Assistance suckling or colostrum feeding
Record all cows that need help producing or feeding colostrum to their calves.
Calves need 10% of their bodyweight of colostrum as soon as possible after birth and another similar feed within the first six hours of birth – this takes 20 minutes of suckling.
Still got a calf at the end of calving
Note down cows with calf losses that haven’t been used to foster on to and record the sire to spot trends.
Record the cows that fail to wean a calf and record a reason. Try to break down mortality in calves that died in the first 48 hours and deaths thereafter.
Needs a healthy calf able to grow 1kg/day.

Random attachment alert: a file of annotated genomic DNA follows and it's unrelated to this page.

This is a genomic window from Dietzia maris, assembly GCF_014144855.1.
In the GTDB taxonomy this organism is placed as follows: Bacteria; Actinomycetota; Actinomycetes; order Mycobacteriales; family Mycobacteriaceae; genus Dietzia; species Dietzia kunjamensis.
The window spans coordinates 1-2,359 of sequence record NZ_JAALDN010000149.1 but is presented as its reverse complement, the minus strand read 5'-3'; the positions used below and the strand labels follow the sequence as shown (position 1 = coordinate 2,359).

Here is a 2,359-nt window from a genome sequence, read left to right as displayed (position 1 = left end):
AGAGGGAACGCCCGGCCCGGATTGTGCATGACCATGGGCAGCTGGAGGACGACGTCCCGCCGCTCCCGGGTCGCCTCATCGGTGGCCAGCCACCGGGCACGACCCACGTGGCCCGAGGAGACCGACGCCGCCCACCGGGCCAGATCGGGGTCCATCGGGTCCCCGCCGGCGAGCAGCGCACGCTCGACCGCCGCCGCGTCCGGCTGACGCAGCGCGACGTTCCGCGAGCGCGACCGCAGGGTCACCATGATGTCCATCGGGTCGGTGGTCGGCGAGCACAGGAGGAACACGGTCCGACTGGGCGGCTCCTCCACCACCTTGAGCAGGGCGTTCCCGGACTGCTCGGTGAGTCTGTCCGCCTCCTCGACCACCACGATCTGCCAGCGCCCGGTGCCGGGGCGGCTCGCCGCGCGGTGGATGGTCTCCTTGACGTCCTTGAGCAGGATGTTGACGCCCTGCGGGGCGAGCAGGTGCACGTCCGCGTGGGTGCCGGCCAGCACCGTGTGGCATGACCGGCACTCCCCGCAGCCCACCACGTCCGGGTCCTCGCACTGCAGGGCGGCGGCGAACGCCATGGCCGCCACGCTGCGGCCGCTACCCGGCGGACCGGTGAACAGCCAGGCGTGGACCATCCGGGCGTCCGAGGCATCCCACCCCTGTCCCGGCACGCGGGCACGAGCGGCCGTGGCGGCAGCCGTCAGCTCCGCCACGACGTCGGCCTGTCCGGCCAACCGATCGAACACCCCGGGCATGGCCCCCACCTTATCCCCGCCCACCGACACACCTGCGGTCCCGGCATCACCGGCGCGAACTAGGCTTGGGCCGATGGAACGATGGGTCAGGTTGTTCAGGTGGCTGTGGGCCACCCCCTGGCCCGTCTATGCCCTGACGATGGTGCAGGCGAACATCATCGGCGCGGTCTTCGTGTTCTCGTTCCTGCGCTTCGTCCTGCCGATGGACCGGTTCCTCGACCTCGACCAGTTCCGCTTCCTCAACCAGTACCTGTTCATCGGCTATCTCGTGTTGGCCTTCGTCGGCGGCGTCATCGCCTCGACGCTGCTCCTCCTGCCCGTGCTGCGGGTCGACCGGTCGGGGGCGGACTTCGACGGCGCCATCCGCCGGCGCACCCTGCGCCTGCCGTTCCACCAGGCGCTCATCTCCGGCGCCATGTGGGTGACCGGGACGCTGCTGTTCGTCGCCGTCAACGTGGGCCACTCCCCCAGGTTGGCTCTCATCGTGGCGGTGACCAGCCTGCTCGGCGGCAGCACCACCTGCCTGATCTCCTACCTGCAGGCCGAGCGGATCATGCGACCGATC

More than 95% weaned calves per cow bred.
4. Pregnancy check
At a cost of less than £5 a cow, pregnancy checking can save on feed and grazing for the productive cows by removing empty cows from the herd early.
Keeping a cow for a year can often cost between £450-£800, which compares to selling a 700kg cow for 125p/kg (£875).
How to record this?
Simple – she’s in calf or she isn’t and if she isn’t in calf she should be fattened and sold after weaning.
More than 95% calves born per 100 females put to the bull
5. Weaning efficiency
Weaning efficiency is the 200-day weight of the calf, divided by the cow’s weight multiplied by 100. It gives you an indication of the efficiency of the cow, her milk, maternal ability and growth genetics.
Mature cow weight – like other carcass, frame and growth traits – is highly heritable (60%).
Cows typically reach mature weight at five years of age. Culling on weaning efficiency will save on feed costs because larger cows have higher energy maintenance requirements.
Knowing cow weights allows you to:
- Set benchmarks for your herd. Heifers should be 65% of mature weight at bulling